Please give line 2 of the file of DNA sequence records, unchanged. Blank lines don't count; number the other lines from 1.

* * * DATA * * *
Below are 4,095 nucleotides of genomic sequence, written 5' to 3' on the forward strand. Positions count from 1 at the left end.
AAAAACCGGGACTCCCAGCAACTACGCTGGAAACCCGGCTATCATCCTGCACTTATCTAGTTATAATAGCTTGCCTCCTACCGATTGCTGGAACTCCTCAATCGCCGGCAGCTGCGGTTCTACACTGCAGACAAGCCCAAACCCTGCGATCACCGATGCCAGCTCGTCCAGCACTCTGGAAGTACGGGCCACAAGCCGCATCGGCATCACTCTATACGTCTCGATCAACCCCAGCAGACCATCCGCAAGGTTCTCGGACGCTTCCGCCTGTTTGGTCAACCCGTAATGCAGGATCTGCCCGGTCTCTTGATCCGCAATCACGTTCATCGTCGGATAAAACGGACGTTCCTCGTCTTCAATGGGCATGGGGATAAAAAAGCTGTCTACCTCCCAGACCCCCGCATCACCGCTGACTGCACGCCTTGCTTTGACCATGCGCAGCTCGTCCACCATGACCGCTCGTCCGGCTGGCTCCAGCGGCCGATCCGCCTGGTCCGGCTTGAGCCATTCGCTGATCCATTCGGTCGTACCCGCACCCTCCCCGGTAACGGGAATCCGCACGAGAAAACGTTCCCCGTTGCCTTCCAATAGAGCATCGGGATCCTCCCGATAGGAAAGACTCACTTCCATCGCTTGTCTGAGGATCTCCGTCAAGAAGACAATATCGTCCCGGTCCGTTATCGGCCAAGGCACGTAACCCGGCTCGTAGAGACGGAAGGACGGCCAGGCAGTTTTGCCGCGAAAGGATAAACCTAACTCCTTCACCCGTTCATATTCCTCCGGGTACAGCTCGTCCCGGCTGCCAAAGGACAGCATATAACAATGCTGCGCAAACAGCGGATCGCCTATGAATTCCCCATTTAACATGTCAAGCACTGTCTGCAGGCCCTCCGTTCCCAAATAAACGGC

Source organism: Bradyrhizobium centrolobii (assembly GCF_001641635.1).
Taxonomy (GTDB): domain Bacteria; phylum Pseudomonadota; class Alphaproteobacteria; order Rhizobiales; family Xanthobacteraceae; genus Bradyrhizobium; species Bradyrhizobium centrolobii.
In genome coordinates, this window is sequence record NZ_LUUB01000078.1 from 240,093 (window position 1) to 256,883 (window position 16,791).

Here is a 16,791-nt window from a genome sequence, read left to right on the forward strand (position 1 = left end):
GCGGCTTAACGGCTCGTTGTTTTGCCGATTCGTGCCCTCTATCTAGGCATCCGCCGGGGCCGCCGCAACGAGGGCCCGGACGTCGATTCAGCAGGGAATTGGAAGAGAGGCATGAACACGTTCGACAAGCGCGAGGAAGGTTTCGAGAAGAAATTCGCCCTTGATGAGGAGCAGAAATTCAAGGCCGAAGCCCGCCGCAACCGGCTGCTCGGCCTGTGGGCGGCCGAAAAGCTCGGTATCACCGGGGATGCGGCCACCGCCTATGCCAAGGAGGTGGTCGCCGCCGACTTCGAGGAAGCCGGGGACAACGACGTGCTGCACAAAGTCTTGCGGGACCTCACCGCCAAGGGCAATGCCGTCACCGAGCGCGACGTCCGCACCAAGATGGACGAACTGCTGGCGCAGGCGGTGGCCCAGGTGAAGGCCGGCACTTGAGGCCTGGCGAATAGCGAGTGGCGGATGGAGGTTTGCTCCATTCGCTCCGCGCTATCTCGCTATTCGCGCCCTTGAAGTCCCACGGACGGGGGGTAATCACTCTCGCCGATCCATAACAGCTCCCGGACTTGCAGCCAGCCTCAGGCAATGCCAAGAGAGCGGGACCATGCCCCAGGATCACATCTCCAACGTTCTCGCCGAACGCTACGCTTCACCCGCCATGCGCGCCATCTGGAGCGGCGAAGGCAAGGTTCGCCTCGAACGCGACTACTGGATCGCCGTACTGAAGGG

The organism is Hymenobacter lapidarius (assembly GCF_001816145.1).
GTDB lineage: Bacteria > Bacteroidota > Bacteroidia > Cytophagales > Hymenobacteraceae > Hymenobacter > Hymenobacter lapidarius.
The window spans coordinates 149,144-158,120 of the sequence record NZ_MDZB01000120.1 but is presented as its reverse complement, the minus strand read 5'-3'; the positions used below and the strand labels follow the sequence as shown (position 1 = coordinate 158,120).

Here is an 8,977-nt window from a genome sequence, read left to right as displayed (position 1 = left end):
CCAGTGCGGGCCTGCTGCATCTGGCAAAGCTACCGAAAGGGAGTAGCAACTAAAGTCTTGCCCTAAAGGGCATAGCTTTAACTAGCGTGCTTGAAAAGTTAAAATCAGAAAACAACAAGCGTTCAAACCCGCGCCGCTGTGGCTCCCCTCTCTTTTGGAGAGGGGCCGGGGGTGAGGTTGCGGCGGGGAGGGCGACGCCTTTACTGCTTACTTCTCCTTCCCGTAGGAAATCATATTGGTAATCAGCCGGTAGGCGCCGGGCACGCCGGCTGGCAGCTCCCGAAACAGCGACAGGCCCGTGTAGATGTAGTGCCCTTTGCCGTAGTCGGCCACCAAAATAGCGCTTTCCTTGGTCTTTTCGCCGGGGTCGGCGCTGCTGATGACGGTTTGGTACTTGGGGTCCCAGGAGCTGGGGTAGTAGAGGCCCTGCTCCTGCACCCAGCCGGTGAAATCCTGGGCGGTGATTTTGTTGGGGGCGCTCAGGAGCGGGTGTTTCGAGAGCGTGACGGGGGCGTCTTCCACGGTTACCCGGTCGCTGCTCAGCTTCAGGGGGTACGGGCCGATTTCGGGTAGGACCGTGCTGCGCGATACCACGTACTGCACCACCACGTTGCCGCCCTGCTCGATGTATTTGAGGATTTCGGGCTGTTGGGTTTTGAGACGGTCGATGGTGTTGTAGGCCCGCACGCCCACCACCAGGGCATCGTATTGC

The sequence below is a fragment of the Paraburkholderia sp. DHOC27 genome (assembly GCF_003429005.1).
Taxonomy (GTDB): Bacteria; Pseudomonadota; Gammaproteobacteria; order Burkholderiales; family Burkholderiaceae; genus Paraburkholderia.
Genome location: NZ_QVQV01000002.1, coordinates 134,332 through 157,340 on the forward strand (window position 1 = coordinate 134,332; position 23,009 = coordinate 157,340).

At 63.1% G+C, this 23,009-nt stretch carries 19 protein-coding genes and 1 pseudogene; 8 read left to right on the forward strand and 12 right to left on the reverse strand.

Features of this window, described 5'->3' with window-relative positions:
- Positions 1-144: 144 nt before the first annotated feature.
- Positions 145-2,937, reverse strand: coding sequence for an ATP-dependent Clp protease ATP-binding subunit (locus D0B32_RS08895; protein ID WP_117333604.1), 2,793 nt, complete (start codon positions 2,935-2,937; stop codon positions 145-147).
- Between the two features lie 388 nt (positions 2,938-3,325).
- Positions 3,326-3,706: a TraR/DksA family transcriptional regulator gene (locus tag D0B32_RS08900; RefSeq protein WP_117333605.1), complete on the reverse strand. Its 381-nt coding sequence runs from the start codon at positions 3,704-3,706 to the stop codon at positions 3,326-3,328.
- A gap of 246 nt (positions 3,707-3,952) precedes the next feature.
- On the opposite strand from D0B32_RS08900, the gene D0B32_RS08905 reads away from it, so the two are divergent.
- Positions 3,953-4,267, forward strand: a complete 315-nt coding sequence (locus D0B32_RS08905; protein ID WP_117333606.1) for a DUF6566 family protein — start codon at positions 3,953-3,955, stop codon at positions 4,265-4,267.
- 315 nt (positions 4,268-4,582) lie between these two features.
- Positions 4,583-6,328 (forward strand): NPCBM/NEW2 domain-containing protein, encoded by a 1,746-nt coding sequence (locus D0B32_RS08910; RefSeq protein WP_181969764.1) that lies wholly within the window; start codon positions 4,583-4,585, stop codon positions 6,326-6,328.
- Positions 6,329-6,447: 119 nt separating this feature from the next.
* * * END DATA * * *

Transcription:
AAAAACCGGGACTCCCAGCAACTACGCTGGAAACCCGGCTATCATCCTGCACTTATCTAGTTATAATAGCTTGCCTCCTACCGATTGCTGGAACTCCTCAATCGCCGGCAGCTGCGGTTCTACACTGCAGACAAGCCCAAACCCTGCGATCACCGATGCCAGCTCGTCCAGCACTCTGGAAGTACGGGCCACAAGCCGCATCGGCATCACTCTATACGTCTCGATCAACCCCAGCAGACCATCCGCAAGGTTCTCGGACGCTTCCGCCTGTTTGGTCAACCCGTAATGCAGGATCTGCCCGGTCTCTTGATCCGCAATCACGTTCATCGTCGGATAAAACGGACGTTCCTCGTCTTCAATGGGCATGGGGATAAAAAAGCTGTCTACCTCCCAGACCCCCGCATCACCGCTGACTGCACGCCTTGCTTTGACCATGCGCAGCTCGTCCACCATGACCGCTCGTCCGGCTGGCTCCAGCGGCCGATCCGCCTGGTCCGGCTTGAGCCATTCGCTGATCCATTCGGTCGTACCCGCACCCTCCCCGGTAACGGGAATCCGCACGAGAAAACGTTCCCCGTTGCCTTCCAATAGAGCATCGGGATCCTCCCGATAGGAAAGACTCACTTCCATCGCTTGTCTGAGGATCTCCGTCAAGAAGACAATATCGTCCCGGTCCGTTATCGGCCAAGGCACGTAACCCGGCTCGTAGAGACGGAAGGACGGCCAGGCAGTTTTGCCGCGAAAGGATAAACCTAACTCCTTCACCCGTTCATATTCCTCCGGGTACAGCTCGTCCCGGCTGCCAAAGGACAGCATATAACAATGCTGCGCAAACAGCGGATCGCCTATGAATTCCCCATTTAACATGTCAAGCACTGTCTGCAGGCCCTCCGTTCCCAAATAAACGGC